Breaches of patient confidentiality emerge in UK
MedWire News: The findings of a Freedom of Information request made by a UK watchdog reveal that breaches of patient data occur regularly, up to five times per week, according to the report.
Examples of such breaches include National Health Service (NHS) employees accessing the medical records or medical information of their colleagues or family members, and NHS personnel posting confidential medical information on social networking sites.
"This research highlights how the NHS is simply not doing enough to ensure confidential patient information is protected," said Nick Pickles, director of Big Brother Watch (London), the organization that made the request for information.
"The information held in medical records is of huge personal significance and for details to be disclosed, maliciously accessed or lost... represents serious infringements on patient privacy," he added, in a press statement.
The request for information concerned the period July 2008 through July 2011, and 350 NHS Trusts responded to it, indicating that 806 separate breaches of data protection policy had occurred at 152 Trusts over the 3 years.
Of note, 74 Trusts did not respond to Big Brother Watch's request for information and a further 55 Trusts refused to provide all or some of the information. In all, 80% of Trusts gave responses.
A total of 11 Trusts released information relating to the release of patients' medical information on social networking sites by 13 medical personnel. Just one of the instances resulted in dismissal of the employee in question, says the report.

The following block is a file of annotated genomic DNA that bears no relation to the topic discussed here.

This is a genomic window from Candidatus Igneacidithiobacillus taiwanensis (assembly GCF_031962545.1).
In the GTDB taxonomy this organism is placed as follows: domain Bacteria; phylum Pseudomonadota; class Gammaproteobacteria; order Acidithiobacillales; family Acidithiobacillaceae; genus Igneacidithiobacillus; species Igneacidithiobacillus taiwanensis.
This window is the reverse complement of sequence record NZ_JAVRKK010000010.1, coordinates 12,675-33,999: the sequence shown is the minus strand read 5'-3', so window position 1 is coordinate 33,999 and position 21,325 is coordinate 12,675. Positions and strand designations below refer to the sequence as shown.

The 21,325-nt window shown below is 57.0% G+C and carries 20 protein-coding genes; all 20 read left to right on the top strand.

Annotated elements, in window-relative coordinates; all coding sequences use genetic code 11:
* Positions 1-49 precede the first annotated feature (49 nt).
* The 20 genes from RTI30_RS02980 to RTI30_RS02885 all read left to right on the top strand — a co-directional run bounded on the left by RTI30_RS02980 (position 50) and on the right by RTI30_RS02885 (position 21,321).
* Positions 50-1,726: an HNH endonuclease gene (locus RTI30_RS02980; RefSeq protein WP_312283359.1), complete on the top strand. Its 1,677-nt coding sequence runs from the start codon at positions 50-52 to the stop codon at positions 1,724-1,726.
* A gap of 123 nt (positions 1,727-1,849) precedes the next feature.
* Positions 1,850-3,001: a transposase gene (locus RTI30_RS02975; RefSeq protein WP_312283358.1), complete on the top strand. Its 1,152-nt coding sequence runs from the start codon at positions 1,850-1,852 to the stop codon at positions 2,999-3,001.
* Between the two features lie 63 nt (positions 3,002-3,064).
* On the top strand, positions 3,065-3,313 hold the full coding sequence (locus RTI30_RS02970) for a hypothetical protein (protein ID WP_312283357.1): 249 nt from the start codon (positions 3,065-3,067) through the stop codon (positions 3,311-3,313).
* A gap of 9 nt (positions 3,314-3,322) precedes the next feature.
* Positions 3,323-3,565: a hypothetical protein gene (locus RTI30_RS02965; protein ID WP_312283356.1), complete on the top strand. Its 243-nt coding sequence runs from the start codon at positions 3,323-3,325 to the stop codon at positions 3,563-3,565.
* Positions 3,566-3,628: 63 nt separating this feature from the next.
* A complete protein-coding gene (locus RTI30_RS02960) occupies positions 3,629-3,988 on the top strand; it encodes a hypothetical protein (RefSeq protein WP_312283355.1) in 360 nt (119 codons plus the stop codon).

"There can be no acceptable reason for using social media to communicate with patients or other parties and this is clearly not as widely understood as it ought to be," states the report.
At least 129 separate incidents were uncovered of NHS employees using their access to private medical details to discover or disclose information about family members or colleagues. Indeed, 91 of these cases were of employees inappropriately accessing medical information about a colleague at work and 70 involved non-medical NHS personnel.
These scenarios resulted in 20 employees being dismissed.
Furthermore, 57 incidents were reported where confidential information was lost, left behind, or stolen and in a number of these cases, data were not encrypted when stored electronically, or were not properly concealed and secured in the case of paper records, write the report's authors.
Big Brother Watch argues in the report's conclusion that the research "highlights the extent to which increasing access to personal medical records has exceeded a necessary level.
"If NHS staff cannot be trusted to abide by data protection policies when it comes to their colleagues and family, then they raise serious concerns as to the need for them to have any access at all," it adds.
Pickles called for the transparency of the NHS and said that that failure of some Trusts to disclose whether a data breach has taken place is "unacceptable."
By Sarah Guy